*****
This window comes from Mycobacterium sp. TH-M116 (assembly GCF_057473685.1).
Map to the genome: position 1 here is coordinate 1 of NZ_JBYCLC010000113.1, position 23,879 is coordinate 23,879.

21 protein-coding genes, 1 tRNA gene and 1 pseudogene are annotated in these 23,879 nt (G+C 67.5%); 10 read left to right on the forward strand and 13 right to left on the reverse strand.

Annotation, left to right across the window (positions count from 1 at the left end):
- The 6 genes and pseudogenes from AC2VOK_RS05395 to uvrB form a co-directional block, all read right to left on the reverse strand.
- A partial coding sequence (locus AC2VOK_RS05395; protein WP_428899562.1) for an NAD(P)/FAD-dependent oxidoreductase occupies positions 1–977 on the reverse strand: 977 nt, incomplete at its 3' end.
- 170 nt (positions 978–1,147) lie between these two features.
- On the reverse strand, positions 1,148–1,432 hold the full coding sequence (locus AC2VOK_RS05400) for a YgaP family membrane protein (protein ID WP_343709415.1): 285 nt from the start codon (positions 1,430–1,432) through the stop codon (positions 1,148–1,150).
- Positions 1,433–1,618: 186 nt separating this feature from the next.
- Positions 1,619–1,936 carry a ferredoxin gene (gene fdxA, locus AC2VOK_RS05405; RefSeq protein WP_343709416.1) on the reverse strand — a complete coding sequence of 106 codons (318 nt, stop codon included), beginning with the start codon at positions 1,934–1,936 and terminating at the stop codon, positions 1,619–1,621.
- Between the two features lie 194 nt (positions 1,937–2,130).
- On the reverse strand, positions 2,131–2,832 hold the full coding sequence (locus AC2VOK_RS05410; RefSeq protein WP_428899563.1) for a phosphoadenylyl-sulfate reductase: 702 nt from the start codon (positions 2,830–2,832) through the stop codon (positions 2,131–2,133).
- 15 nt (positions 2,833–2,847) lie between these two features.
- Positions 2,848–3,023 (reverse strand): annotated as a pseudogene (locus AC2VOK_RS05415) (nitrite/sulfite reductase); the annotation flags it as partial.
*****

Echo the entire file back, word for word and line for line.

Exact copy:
This window comes from Mycobacterium sp. TH-M116 (assembly GCF_057473685.1).
Map to the genome: position 1 here is coordinate 1 of NZ_JBYCLC010000113.1, position 23,879 is coordinate 23,879.

21 protein-coding genes, 1 tRNA gene and 1 pseudogene are annotated in these 23,879 nt (G+C 67.5%); 10 read left to right on the forward strand and 13 right to left on the reverse strand.

Annotation, left to right across the window (positions count from 1 at the left end):
- The 6 genes and pseudogenes from AC2VOK_RS05395 to uvrB form a co-directional block, all read right to left on the reverse strand.
- A partial coding sequence (locus AC2VOK_RS05395; protein WP_428899562.1) for an NAD(P)/FAD-dependent oxidoreductase occupies positions 1–977 on the reverse strand: 977 nt, incomplete at its 3' end.
- 170 nt (positions 978–1,147) lie between these two features.
- On the reverse strand, positions 1,148–1,432 hold the full coding sequence (locus AC2VOK_RS05400) for a YgaP family membrane protein (protein ID WP_343709415.1): 285 nt from the start codon (positions 1,430–1,432) through the stop codon (positions 1,148–1,150).
- Positions 1,433–1,618: 186 nt separating this feature from the next.
- Positions 1,619–1,936 carry a ferredoxin gene (gene fdxA, locus AC2VOK_RS05405; RefSeq protein WP_343709416.1) on the reverse strand — a complete coding sequence of 106 codons (318 nt, stop codon included), beginning with the start codon at positions 1,934–1,936 and terminating at the stop codon, positions 1,619–1,621.
- Between the two features lie 194 nt (positions 1,937–2,130).
- On the reverse strand, positions 2,131–2,832 hold the full coding sequence (locus AC2VOK_RS05410; RefSeq protein WP_428899563.1) for a phosphoadenylyl-sulfate reductase: 702 nt from the start codon (positions 2,830–2,832) through the stop codon (positions 2,131–2,133).
- 15 nt (positions 2,833–2,847) lie between these two features.
- Positions 2,848–3,023 (reverse strand): annotated as a pseudogene (locus AC2VOK_RS05415) (nitrite/sulfite reductase); the annotation flags it as partial.